There were 1,033 households, of which 30.3% had children under the age of 18 living with them, 41.6% were married couples living together, 17.1% had a female householder with no husband present, and 37.6% were non-families. 32.5% of all households were made up of individuals, and 13.5% had someone living alone who was 65 years of age or older. The average household size was 2.25 and the average family size was 2.85.

23.9% of the population were under the age of 18, 11.6% from 18 to 24, 29.8% from 25 to 44, 19.8% from 45 to 64, and 14.9% who were 65 years of age or older. The median age was 34 years. For every 100 females, there were 88.9 males. For every 100 females age 18 and over, there were 86.7 males.

The median household income was $26,834 and the median family income was $35,132. Males had a median income of $26,943 compared with $21,074 for females. The per capita income was $15,612. About 14.5% of families and 16.7% of the population were below the poverty line, including 26.1% of those under age 18 and 6.4% of those age 65 or over.


Catoosa County Public Schools

The Catoosa County Public Schools educates students from pre-school to grade twelve. In the district, there are ten elementary schools, three middle schools, and three high schools.[20] The district has 606 full-time teachers and over 9,809 students.[21]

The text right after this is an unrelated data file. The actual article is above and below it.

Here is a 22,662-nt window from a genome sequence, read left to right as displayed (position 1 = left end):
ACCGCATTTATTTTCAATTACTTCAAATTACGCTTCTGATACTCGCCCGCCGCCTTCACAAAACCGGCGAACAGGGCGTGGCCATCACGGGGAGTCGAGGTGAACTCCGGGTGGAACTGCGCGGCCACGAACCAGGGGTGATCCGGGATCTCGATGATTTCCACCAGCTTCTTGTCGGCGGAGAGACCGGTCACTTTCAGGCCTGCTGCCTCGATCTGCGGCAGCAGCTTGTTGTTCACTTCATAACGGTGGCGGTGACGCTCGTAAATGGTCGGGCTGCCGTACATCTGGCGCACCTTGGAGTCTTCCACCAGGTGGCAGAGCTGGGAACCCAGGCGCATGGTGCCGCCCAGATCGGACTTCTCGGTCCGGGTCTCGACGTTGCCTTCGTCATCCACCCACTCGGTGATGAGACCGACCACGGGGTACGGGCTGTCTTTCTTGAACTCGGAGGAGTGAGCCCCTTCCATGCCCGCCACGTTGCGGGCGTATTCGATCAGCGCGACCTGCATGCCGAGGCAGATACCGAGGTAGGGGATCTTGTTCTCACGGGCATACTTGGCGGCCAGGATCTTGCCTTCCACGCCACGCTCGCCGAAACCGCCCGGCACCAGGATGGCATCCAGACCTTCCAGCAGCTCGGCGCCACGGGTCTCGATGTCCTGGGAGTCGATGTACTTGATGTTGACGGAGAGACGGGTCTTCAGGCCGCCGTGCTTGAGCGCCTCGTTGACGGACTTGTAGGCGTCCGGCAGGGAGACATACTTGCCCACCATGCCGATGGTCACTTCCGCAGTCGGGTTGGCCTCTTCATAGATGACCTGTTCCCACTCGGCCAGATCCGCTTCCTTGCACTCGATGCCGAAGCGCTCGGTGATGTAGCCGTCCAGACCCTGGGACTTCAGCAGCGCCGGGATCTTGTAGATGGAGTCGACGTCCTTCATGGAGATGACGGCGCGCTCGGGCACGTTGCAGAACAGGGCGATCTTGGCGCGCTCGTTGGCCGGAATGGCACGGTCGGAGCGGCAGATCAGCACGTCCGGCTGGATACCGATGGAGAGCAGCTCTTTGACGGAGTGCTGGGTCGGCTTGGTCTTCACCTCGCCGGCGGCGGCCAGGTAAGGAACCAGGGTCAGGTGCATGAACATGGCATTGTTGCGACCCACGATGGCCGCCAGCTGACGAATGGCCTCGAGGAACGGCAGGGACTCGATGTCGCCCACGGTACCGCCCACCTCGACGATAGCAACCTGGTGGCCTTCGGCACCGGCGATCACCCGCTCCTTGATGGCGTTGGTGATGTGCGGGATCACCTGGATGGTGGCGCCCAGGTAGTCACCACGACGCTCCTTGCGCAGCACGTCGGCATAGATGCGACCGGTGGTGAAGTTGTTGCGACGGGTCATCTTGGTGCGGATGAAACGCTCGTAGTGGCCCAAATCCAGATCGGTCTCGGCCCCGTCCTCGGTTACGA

In 1954 the Ringgold Elementary School was destroyed in a fire.[22]

Notable people


  1. ^ "2020 U.S. Gazetteer Files". United States Census Bureau. Retrieved December 18, 2021.
  2. ^ a b "U.S. Census website". United States Census Bureau. Retrieved January 31, 2008.
  3. ^ "US Board on Geographic Names". United States Geological Survey. October 25, 2007. Retrieved January 31, 2008.
  4. ^ "Find a County". National Association of Counties. Retrieved June 7, 2011.
  5. ^ a b "Geographic Identifiers: 2010 Demographic Profile Data (G001): Ringgold city, Georgia". U.S. Census Bureau, American Factfinder. Archived from the original on February 12, 2020. Retrieved July 18, 2014.